What would appear to be yet another flag on Gillespie’s journey to victory ended up being a surprising departure, one that he accepted with incredible grace.
Gillespie - who has already opened his fair share of successful restaurants in Atlanta including Gunshow and Revival - gathered a strong team that included King and his friend Brian Voltaggio, who competed with him on “Top Chef” a decade ago during season six. Both made the finals.
His restaurant was up against that of rival Gregory Gourdet of Portland, who finished second season 12 and designed Kann, featuring Haitian woodfired cuisine. Teammate Brian Malarkey relished calling Gourdet’s team the underdog - and it was.
Gillespie at the start chose not to over-manage his team’s dish choices. “I have to be open for interpretation,” he said on the show. [Gillespie was unavailable for an interview.] “I want people to feel like they personally contributed from concept to total execution. I have no choice but to trust my teammates.”
He said his family-style restaurant concept is seldom seen outside of people’s homes and was inspired by his grandmother. But he’s familiar with it because he’s been doing it for years at Gunshow in Atlanta.
Gillespie decided his team should do 12 dishes, quite a few given the time limitations. That also increased the chances something could go wrong.
Once service began, some logistical problems did occur that led to some delays.
“I believe our pacing and organization was not great,” Gillespie said after the fact.
But the major issue in the end was the food. The judges were not as impressed with his dishes as they were when he pitched the concept a week earlier.
“There probably could have and should have been some editing,” Gillespie acknowledged to the judges. “But the monologue in my head the entire time was my grandmother saying you give them everything you can possibly can and give them a few more. That’s what you’re supposed to do with your guests.”
When judge Tom Collichio asked him why they shouldn’t just send Gillespie home since he was the leader, Gillespie responded by taking full responsibility for losing. In retrospect, he felt he didn’t exert enough control over the concept.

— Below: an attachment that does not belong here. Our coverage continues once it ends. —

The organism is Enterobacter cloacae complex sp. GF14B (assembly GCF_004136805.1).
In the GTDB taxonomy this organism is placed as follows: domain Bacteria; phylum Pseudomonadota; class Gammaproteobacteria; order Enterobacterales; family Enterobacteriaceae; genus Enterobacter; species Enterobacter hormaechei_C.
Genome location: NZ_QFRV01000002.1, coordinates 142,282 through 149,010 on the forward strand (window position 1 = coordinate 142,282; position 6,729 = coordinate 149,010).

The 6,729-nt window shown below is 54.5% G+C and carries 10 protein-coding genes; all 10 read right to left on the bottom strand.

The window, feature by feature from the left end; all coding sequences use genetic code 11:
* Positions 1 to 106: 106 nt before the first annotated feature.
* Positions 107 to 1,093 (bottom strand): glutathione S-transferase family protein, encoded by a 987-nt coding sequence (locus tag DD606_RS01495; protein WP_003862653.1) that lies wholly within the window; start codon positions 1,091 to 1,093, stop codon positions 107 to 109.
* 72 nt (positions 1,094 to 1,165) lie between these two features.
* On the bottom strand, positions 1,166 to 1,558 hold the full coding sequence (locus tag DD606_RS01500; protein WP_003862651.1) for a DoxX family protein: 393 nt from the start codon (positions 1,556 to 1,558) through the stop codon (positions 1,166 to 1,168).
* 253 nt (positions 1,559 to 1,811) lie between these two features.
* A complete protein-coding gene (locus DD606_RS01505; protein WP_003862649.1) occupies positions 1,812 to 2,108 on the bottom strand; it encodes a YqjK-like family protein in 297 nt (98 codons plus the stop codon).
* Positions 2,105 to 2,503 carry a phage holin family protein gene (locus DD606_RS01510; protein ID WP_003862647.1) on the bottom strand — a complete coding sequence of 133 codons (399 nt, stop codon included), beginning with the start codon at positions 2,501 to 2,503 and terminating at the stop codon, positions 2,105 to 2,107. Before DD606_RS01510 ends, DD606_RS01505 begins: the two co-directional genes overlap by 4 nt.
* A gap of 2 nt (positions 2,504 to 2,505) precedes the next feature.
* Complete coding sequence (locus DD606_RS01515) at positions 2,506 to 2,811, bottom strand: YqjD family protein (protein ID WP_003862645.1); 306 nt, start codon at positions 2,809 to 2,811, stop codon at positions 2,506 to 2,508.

“I was raised to stand in front of your mistakes and you own them for what they are,” he said. “There have been times when I tried my best to save my own skin. It’s inappropriate. I couldn’t live with myself if I tried to throw anyone under the bus to save myself. I believe the faults that were made lay firmly on my shoulders.”
Judge Padma Lakshmi then said those dreaded words: “Kevin: pack your knives and go.”
Gillespie, who survived cancer two years ago and nearly died, said, “When you have to stare down your maker and been through the stuff I have, you recognize that’s not nearly as important than doing the right things in life. The right thing in this scenario is tell the truth. The captain did go down with the ship. I admire the captains who did that when they could have jumped in the lifeboat.”
The good news: he has a chance to get back into the competition, courtesy of Last Chance Kitchen, where he has to battle previous eliminated chefs.
In his first Last Chance Kitchen battle, he defeated Nini Nyugen of New York by modernizing a favorite childhood dish. In his case, he impressed Collicchio with a ham fat-roasted trout with creamed corn and tomato salad that was inspired by his childhood camping and hunting.
“I love the idea of going camping out there in the woods and making this dish and clearly refined it,” Collicchio said. “Strong dish.”
Gillespie will have to win one more of these challenges to get back onto the main show and vie for the $250,000 prize and the “Top Chef All Stars” crown.
The fact Gillespie is even on “Top Chef All Stars” was spurred by his renal cancer and the difficult recovery process. Until then, he had no desire to go back to “Top Chef.” Instead, he focused on building his restaurant empire in Atlanta.
But he wanted to tell his story as a cancer survivor to a broad audience and prove to himself that he still can cook even as he has stepped more into a management role at his own restaurant group.